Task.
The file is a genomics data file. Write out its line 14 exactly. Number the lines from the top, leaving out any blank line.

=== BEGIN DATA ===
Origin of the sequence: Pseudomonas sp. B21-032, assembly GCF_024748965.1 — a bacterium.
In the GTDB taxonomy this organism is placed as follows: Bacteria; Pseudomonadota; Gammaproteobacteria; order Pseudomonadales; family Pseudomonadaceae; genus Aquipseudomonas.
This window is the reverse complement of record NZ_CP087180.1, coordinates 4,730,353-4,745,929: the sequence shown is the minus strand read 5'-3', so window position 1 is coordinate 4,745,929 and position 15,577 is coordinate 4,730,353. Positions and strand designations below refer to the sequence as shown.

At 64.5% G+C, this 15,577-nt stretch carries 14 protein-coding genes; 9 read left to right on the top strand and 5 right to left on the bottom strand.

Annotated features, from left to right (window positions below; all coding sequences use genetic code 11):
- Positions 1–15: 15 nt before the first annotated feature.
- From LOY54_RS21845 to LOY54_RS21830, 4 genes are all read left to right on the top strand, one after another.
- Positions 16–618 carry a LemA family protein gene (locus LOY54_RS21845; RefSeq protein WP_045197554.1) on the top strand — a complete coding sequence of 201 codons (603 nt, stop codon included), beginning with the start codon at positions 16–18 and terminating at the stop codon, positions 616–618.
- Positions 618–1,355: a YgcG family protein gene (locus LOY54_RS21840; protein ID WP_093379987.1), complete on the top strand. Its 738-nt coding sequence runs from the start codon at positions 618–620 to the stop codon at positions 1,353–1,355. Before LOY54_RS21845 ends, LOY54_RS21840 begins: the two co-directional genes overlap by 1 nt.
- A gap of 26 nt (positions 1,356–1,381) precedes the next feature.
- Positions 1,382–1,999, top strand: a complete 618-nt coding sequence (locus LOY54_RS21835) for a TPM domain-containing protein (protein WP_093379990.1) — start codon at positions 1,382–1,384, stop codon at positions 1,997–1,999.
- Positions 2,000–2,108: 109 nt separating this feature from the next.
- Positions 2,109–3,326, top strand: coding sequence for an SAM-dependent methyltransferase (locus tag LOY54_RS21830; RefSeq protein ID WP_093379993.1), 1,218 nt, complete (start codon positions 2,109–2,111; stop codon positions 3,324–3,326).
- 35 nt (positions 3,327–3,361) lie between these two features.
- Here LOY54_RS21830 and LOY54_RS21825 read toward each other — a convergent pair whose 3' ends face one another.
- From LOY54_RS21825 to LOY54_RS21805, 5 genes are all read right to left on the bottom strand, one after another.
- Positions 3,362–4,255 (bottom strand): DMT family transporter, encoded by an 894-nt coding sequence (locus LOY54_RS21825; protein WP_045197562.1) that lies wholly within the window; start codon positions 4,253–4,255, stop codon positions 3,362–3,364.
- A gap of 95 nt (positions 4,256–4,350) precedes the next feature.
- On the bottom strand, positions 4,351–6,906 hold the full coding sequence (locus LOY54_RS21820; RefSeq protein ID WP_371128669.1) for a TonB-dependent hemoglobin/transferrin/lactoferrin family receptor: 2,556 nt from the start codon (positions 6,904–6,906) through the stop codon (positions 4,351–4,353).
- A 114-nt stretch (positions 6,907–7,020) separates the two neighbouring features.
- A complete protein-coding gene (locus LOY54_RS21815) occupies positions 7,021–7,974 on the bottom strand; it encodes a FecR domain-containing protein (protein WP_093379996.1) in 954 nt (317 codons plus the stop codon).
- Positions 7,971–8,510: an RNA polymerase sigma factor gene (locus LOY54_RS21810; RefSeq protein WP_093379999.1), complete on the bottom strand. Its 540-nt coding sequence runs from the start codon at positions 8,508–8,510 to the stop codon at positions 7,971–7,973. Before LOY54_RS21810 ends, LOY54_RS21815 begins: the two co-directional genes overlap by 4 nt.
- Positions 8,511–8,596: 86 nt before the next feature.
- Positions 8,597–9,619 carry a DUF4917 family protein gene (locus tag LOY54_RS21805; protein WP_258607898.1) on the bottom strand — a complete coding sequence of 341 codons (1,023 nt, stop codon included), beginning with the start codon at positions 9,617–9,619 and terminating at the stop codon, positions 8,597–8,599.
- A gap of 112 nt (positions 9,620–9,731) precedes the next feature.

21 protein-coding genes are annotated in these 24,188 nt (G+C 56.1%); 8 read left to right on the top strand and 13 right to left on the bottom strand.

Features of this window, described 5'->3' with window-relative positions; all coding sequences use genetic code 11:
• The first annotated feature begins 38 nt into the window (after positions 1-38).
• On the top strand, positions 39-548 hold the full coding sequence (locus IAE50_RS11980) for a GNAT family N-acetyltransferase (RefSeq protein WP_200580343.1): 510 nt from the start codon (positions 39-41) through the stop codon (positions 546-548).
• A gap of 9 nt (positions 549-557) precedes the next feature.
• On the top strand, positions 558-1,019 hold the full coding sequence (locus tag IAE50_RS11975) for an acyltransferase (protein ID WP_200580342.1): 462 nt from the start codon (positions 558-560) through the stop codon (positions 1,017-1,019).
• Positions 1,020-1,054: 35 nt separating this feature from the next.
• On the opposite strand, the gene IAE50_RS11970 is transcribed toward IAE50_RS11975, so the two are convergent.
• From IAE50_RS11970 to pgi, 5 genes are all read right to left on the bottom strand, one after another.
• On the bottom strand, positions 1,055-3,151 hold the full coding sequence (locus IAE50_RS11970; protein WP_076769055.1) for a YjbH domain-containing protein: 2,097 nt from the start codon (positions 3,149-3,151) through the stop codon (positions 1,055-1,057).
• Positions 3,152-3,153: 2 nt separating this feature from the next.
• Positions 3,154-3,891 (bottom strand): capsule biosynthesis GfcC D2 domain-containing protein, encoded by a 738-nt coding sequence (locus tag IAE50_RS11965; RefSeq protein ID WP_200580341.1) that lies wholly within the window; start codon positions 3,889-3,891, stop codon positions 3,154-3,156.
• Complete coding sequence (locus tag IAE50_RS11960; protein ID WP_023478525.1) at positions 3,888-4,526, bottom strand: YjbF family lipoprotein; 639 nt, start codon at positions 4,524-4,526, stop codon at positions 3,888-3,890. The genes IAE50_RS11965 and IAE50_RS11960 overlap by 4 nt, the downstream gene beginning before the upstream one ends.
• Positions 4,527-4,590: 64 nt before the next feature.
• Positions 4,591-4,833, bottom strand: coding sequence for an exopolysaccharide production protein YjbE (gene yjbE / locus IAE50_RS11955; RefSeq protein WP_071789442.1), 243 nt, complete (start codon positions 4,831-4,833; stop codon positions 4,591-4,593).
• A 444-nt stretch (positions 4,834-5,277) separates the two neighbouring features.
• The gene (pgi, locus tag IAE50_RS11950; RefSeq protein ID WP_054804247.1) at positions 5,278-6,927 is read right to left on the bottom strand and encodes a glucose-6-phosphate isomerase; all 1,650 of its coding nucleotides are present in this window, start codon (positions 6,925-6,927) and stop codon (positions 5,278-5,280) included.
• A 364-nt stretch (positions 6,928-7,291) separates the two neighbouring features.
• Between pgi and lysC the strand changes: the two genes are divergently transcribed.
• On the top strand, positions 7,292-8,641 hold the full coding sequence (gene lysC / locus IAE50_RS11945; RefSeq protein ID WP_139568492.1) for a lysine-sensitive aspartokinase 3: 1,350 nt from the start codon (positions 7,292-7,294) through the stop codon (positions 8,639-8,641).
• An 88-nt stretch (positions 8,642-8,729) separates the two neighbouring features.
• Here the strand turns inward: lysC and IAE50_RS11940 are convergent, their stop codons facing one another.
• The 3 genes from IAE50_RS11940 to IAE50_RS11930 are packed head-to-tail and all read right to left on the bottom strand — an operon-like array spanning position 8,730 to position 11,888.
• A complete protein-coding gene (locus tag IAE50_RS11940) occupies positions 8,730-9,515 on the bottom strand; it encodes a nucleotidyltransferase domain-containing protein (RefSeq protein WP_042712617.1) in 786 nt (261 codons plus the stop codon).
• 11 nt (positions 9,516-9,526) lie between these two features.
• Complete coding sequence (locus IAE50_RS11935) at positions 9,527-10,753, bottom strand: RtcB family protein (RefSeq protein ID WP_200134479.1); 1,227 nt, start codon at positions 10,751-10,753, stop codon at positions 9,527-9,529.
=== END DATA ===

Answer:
- 35 nt (positions 3,327–3,361) lie between these two features.